Sam’s got a true friend in Lena.

Unfortunately, Julia’s return to herself doesn’t last long thanks to an appearance from Reign. Instead, the newborn Worldkiller willingly turns herself in to spare Alex’s life – which is awfully kind of her. And in order to collect her “sister,” Reign had to abandon Ruby in the middle of an ice skating rink on their mental health holiday. This storyline only took up a few scenes, but it led to one of the more interesting reveals on the night thanks to Lena Luthor’s keen observational skills. Not to mention that Emma Tremblay plays the role of terrified daughter with such conviction that your heart breaks for her.

As a concerned boss and friend, Lena ordered Sam to take some time off and spend it with her daughter, but that’s cut short by the call of an evil Kryptonian daughter. Ruby, being the smart 12 year old that she is, called Lena to pick her up when her mother disappeared and confessed her knowledge of previous disappearances. This is when Lena is able to connect the dots in perhaps the most satisfying sequence of “figuring things out” that Supergirl has ever done. When she attempts to question Sam later on at the office, she unwittingly triggers another blackout before her very eyes. But while many shows would create a misunderstanding out of this situation and thus a rift between the two women, instead Lena is able to confirm her theory and put her brilliant Luthor mind to work saving her friend.

The last big plot point in “Both Sides Now” is the tension in Mon-El and Imra’s marriage, which ties back to Kara despite the exes not having any real scenes together outside of fighting Worldkillers this week. (Sidenote: I’m very glad both Mon-El and J’onn were part of the action, because no one should be leaving Kara to fend for herself like they did in the midseason finale.) Mon-El is intent on restoring the Legion’s spaceship to functionality, but when J’onn notices the marital spat he puts the rebuilding plans on hold to have a little chat in his role as team dad.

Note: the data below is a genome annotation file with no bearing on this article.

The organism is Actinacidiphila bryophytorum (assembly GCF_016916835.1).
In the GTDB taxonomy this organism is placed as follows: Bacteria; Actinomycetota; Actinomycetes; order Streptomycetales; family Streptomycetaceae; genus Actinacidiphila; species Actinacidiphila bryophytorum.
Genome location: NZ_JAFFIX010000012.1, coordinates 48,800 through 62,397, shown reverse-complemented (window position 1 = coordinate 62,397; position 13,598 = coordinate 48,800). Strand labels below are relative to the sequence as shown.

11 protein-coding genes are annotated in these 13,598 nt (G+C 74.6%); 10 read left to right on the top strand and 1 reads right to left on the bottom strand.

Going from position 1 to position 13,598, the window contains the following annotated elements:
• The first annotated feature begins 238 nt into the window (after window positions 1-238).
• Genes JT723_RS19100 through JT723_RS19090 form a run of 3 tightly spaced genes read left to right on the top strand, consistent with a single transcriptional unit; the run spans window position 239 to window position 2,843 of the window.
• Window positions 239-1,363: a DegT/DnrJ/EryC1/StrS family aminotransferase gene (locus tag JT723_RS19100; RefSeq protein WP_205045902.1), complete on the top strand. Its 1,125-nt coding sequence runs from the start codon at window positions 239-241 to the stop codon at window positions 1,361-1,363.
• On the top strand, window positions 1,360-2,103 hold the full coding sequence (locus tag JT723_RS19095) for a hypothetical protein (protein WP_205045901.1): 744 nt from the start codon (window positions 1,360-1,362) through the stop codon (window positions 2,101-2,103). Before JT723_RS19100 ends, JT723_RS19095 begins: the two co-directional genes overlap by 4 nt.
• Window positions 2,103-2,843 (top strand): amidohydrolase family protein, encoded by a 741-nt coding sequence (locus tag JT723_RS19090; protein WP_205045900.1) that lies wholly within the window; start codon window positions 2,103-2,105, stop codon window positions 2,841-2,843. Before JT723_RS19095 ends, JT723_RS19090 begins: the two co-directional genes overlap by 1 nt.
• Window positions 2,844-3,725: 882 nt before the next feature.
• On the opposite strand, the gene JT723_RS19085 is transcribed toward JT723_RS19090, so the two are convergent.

Again, this story is another instance of the audience walking into a bout of character development or regression that occurred offscreen, but at least it finally answers the question of whether the show plans to move forward with Karamel after a half-season break. The answer is, of course, yes. Mon-El admits to J’onn that his marriage was arranged in order to unite the planets, but that with time he did grow to love Imra. Of course, a man “growing to love” is death on a television show – especially one whose writers find good people in love to be boring – and Mon-El himself admits that his love for Kara defies logic, so that answers that question. J’onn urges Mon-El to be honest with his wife, wise man that he is, and the couple do seem to handle the old obstacle with grace.   The only issue is that Imra is genuinely in love with Mon-El, and he’s being portrayed as torn between the two women. This makes for a much messier triangle, unless the sudden and unexplained confession Imra makes about her mission on present-day Earth manages to put the kibosh on the marriage already.

Supergirl delivers an intense and high-stakes episode with “Both Sides Now,” though a few of the character beats should have been spread out over the last few episodes. But at least we can all agree that it was about time Lena Luthor got let in on at least one secret.